Amid rising criticism of commercial loan firms over their exorbitant interest rates and frequent trouble with clients, the Financial Supervisory Agency said Wednesday the three leaders in the industry have charged an average of 20.87 percent in interest on loans, or about nine times the rate they pay to borrow funds.

Sources said, however, that the collateral-free guaranteed loan lenders, which target small and midsize businesses, often charge 30-plus percent on loans.

The agency said at a Lower House Finance Committee session that it estimates that Nichiei Co., Shohkoh Fund & Co. and Shinki Co. borrow at 2.33 percent.

Although their interest rates do not appear to be illegal, calls for measures to lower the rates and impose tighter controls on the industry are expected to come up in future Diet sessions, sources said.

The Interests Regulation Law sets maximum annual interest rates at 15 percent to 20 percent, but the law does not impose penalties on violators.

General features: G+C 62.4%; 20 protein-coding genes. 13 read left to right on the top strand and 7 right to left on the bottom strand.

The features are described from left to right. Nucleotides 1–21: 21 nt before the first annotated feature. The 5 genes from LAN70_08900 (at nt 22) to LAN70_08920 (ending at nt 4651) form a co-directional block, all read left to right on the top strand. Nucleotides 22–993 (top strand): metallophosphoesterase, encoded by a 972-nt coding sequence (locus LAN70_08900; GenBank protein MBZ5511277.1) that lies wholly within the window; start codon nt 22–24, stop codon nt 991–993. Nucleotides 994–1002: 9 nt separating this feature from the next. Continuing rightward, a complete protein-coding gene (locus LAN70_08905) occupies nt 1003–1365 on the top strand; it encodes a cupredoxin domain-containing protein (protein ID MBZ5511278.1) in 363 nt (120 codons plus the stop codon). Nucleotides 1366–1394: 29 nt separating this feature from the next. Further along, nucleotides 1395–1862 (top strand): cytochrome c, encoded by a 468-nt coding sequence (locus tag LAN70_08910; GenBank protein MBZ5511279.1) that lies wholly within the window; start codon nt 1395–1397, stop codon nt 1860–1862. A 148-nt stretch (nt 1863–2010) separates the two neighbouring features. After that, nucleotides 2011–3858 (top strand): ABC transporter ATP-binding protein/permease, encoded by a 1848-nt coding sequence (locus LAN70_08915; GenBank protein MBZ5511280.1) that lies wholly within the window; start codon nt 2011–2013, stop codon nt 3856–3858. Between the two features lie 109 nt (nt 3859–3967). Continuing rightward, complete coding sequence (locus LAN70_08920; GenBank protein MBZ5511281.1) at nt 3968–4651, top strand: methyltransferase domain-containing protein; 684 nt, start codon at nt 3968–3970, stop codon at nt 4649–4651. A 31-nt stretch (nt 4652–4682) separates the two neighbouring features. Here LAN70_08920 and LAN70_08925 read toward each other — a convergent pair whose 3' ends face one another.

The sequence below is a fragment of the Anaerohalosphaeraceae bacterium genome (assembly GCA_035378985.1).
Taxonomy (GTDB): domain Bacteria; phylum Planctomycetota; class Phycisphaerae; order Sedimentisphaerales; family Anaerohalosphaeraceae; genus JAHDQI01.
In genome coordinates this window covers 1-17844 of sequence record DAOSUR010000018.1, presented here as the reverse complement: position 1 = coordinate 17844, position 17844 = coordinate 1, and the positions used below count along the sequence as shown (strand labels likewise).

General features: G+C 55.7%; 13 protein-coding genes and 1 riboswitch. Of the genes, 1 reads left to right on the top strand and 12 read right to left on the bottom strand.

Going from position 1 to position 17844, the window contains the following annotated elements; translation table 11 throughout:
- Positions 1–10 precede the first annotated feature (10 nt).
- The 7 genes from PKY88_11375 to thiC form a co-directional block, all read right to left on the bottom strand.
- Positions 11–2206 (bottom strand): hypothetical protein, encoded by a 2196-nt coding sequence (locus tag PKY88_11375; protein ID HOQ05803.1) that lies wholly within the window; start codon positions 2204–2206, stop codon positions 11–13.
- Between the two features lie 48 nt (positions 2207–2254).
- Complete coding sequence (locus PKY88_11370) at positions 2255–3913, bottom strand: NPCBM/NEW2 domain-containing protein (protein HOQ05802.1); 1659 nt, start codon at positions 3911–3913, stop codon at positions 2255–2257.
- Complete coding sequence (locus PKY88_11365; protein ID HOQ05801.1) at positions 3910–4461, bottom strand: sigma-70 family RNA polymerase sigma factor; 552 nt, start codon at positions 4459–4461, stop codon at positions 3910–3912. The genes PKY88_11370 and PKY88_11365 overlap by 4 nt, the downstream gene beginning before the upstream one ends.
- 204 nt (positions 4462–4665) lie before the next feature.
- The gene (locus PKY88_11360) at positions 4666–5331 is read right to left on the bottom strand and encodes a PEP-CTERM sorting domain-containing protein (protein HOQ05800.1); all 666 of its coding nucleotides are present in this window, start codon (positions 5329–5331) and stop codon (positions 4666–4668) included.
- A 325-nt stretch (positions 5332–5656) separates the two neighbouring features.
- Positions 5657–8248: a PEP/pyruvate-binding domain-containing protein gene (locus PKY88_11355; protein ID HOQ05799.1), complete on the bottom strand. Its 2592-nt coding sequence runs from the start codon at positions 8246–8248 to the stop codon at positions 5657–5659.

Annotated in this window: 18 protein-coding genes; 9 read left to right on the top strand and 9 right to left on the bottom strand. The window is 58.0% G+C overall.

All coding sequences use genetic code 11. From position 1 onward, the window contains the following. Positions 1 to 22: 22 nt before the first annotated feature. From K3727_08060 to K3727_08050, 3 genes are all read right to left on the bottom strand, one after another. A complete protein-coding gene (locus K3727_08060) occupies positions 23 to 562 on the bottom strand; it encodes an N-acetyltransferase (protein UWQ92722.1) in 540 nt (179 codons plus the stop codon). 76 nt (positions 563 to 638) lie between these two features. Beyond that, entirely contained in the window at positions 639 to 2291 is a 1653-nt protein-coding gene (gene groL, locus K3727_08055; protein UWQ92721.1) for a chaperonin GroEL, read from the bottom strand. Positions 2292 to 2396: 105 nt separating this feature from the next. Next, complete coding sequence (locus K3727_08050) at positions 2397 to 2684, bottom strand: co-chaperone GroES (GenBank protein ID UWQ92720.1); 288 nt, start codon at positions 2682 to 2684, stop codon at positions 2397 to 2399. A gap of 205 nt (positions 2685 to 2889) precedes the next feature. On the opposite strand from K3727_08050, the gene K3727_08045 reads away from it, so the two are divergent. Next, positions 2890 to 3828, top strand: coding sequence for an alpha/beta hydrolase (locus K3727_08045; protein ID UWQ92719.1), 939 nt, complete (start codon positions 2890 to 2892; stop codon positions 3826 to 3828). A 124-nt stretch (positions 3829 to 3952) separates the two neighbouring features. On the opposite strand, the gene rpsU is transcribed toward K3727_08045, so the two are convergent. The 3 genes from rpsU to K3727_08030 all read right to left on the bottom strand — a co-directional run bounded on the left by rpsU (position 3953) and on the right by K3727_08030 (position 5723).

The binding Investment Law sets maximum rates at 40.004 percent, and commercial loan firms seem to keep their rates below that level, the sources said.

Finance Minister Kiichi Miyazawa said, “the 40 percent (interest rate) is obviously high. But someone would borrow money (even at that rate), and the government has tried to control the situation.”

Financial Reconstruction Commission chief Michio Ochi hinted that a review of lending laws may be undertaken in response to disputes with borrowers.

Commercial loan firms are unique in that they are not obliged to inform the legal guarantors of borrowers when the borrowers take out more loans.

The system, in addition to high interest, has triggered various problems in recent years, the sources said.

The FSA said it can only wait and see whether lenders will act to resolve problems with their clients based on new guidelines the industry voluntarily mapped out recently.

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